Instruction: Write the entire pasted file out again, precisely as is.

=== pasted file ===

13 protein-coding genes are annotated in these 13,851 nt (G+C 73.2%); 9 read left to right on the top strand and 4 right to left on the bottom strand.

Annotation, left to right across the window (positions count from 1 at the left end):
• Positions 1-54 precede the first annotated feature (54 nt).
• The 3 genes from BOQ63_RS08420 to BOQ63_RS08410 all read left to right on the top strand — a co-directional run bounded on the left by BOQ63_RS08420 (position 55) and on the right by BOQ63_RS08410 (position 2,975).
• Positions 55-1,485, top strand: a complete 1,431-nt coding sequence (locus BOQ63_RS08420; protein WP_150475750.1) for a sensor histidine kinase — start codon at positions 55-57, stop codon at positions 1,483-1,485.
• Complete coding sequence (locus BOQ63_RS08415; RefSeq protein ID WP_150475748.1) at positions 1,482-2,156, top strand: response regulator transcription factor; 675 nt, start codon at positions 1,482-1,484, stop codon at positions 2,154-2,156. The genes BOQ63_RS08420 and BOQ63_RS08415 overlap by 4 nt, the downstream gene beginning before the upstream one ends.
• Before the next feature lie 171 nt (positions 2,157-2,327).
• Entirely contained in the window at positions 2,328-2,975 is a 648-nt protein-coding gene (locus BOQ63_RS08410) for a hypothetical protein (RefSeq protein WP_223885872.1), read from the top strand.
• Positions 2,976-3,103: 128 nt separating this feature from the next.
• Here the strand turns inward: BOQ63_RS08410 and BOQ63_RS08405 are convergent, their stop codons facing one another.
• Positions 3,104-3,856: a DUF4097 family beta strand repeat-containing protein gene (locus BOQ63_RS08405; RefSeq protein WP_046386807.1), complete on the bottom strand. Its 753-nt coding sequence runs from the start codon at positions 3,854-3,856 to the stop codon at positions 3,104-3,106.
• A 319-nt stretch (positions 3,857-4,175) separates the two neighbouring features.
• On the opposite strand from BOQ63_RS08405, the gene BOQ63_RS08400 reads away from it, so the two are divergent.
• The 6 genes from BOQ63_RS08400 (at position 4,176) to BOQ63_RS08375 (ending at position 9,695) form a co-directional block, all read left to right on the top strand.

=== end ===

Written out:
13 protein-coding genes are annotated in these 13,851 nt (G+C 73.2%); 9 read left to right on the top strand and 4 right to left on the bottom strand.

Annotation, left to right across the window (positions count from 1 at the left end):
• Positions 1-54 precede the first annotated feature (54 nt).
• The 3 genes from BOQ63_RS08420 to BOQ63_RS08410 all read left to right on the top strand — a co-directional run bounded on the left by BOQ63_RS08420 (position 55) and on the right by BOQ63_RS08410 (position 2,975).
• Positions 55-1,485, top strand: a complete 1,431-nt coding sequence (locus BOQ63_RS08420; protein WP_150475750.1) for a sensor histidine kinase — start codon at positions 55-57, stop codon at positions 1,483-1,485.
• Complete coding sequence (locus BOQ63_RS08415; RefSeq protein ID WP_150475748.1) at positions 1,482-2,156, top strand: response regulator transcription factor; 675 nt, start codon at positions 1,482-1,484, stop codon at positions 2,154-2,156. The genes BOQ63_RS08420 and BOQ63_RS08415 overlap by 4 nt, the downstream gene beginning before the upstream one ends.
• Before the next feature lie 171 nt (positions 2,157-2,327).
• Entirely contained in the window at positions 2,328-2,975 is a 648-nt protein-coding gene (locus BOQ63_RS08410) for a hypothetical protein (RefSeq protein WP_223885872.1), read from the top strand.
• Positions 2,976-3,103: 128 nt separating this feature from the next.
• Here the strand turns inward: BOQ63_RS08410 and BOQ63_RS08405 are convergent, their stop codons facing one another.
• Positions 3,104-3,856: a DUF4097 family beta strand repeat-containing protein gene (locus BOQ63_RS08405; RefSeq protein WP_046386807.1), complete on the bottom strand. Its 753-nt coding sequence runs from the start codon at positions 3,854-3,856 to the stop codon at positions 3,104-3,106.
• A 319-nt stretch (positions 3,857-4,175) separates the two neighbouring features.
• On the opposite strand from BOQ63_RS08405, the gene BOQ63_RS08400 reads away from it, so the two are divergent.
• The 6 genes from BOQ63_RS08400 (at position 4,176) to BOQ63_RS08375 (ending at position 9,695) form a co-directional block, all read left to right on the top strand.